In recent decades, many who are involved in international relations and foreign policy have bemoaned the increasing divide between what practitioners do and the issues scholars research. Accusations from both sides have detailed what appear to be entrenched institutional cultures with few possibilities for change. The bridge linking these two communities appears to be broken. Despite myriad attacks, evidence on either side of the divide is desperately lacking. In this report we present a preliminary analysis of original data intended to shed light on the extent and type of gaps between scholars and different types of practitioners. Our examination reveals that the practitioners are, in fact, consuming research and scholarly material. This is consistent for all types of practitioner organizations including non-governmental organizations, intergovernmental organizations, governmental institutions, and business associations. However, a preliminary analysis of scholarly behavior reveals a very different trend whereby scholarly work seems much more isolated to scholarly circles. Thus, we conclude that a one-way bridge is a more accurate characterization of the connection between the practitioner and scholarly communities.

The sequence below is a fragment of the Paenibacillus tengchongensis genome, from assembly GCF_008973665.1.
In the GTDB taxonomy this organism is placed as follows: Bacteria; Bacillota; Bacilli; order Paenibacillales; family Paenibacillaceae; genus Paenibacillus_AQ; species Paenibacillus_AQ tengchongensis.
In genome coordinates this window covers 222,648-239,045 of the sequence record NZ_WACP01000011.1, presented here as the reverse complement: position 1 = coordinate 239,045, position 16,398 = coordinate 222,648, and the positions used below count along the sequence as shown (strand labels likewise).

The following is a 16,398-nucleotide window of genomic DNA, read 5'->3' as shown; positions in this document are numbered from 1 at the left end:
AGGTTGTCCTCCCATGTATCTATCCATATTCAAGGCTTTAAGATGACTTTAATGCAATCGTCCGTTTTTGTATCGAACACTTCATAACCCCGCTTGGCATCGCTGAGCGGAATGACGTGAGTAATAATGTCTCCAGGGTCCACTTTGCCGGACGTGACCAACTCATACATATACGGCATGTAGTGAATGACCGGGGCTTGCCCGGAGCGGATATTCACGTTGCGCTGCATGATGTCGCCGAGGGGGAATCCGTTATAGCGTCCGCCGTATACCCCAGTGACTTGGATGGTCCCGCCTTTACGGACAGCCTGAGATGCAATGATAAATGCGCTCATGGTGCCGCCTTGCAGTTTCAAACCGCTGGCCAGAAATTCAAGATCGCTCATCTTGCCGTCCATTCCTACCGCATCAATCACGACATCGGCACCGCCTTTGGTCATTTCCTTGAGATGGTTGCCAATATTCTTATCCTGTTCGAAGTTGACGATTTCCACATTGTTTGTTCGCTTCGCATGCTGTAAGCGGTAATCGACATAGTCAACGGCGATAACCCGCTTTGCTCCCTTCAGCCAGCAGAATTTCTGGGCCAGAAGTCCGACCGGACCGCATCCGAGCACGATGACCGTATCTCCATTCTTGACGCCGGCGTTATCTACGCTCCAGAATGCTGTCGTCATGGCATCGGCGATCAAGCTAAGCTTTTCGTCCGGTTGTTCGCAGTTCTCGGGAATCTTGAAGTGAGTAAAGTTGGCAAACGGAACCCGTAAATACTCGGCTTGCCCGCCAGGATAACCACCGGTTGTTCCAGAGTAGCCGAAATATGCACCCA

This report provides some preliminary analysis on the extent of any gap between practitioners and scholars, an area with little evidence from either community. The analysis reveals that
Practitioners, including non-governmental organizations, intergovernmental organizations, and business associations, are consuming research and scholarly material.
Scholars refer to each other's work but not as much to the work of practitioners.
In order to promote empirically informed policymaking, both sides should contribute more to healthy exchange, with academics having perhaps a little farther to go.
In an increasingly networked and digital world in which millions of transactions are recorded daily, the potential of data tampering in centralized ledgers that are the primary depository of these records can not be overemphasized.
Written byConor Seyle, Global Alliance for Reporting Progress on Promoting Peaceful, Just, and Inclusive Societieson March 1, 2018
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Addressing the developing crisis around irregular migration by sea will require international institutions to work quickly to address the humanitarian, practical, and legal challenges posed by irregular migration. Applying lessons learned from the
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Few cross-national studies provide evidence of a relationship between environmental scarcity and conflict, although much of the literature claims that destabilizing effects of environmental crises can be mitigated by the right sociopolitical